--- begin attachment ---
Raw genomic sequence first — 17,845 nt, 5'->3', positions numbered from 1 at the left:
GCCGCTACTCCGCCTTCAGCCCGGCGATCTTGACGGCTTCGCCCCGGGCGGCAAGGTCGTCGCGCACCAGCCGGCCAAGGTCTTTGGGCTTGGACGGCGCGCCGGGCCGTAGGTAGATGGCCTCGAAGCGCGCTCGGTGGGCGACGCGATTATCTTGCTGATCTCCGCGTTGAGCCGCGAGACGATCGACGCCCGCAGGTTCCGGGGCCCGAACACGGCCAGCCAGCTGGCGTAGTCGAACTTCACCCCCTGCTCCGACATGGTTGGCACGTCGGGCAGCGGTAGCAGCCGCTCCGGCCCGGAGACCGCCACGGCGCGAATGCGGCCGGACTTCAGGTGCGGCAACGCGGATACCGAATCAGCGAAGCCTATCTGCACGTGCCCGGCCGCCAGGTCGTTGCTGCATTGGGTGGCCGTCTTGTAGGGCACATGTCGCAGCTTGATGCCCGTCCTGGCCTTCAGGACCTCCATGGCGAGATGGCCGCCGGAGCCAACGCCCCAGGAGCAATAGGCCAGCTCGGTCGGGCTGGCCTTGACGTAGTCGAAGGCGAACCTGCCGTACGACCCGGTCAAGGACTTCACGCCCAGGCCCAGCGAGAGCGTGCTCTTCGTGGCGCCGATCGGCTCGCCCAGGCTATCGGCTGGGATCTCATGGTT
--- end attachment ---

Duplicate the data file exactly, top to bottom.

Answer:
Raw genomic sequence first — 17,845 nt, 5'->3', positions numbered from 1 at the left:
GCCGCTACTCCGCCTTCAGCCCGGCGATCTTGACGGCTTCGCCCCGGGCGGCAAGGTCGTCGCGCACCAGCCGGCCAAGGTCTTTGGGCTTGGACGGCGCGCCGGGCCGTAGGTAGATGGCCTCGAAGCGCGCTCGGTGGGCGACGCGATTATCTTGCTGATCTCCGCGTTGAGCCGCGAGACGATCGACGCCCGCAGGTTCCGGGGCCCGAACACGGCCAGCCAGCTGGCGTAGTCGAACTTCACCCCCTGCTCCGACATGGTTGGCACGTCGGGCAGCGGTAGCAGCCGCTCCGGCCCGGAGACCGCCACGGCGCGAATGCGGCCGGACTTCAGGTGCGGCAACGCGGATACCGAATCAGCGAAGCCTATCTGCACGTGCCCGGCCGCCAGGTCGTTGCTGCATTGGGTGGCCGTCTTGTAGGGCACATGTCGCAGCTTGATGCCCGTCCTGGCCTTCAGGACCTCCATGGCGAGATGGCCGCCGGAGCCAACGCCCCAGGAGCAATAGGCCAGCTCGGTCGGGCTGGCCTTGACGTAGTCGAAGGCGAACCTGCCGTACGACCCGGTCAAGGACTTCACGCCCAGGCCCAGCGAGAGCGTGCTCTTCGTGGCGCCGATCGGCTCGCCCAGGCTATCGGCTGGGATCTCATGGTT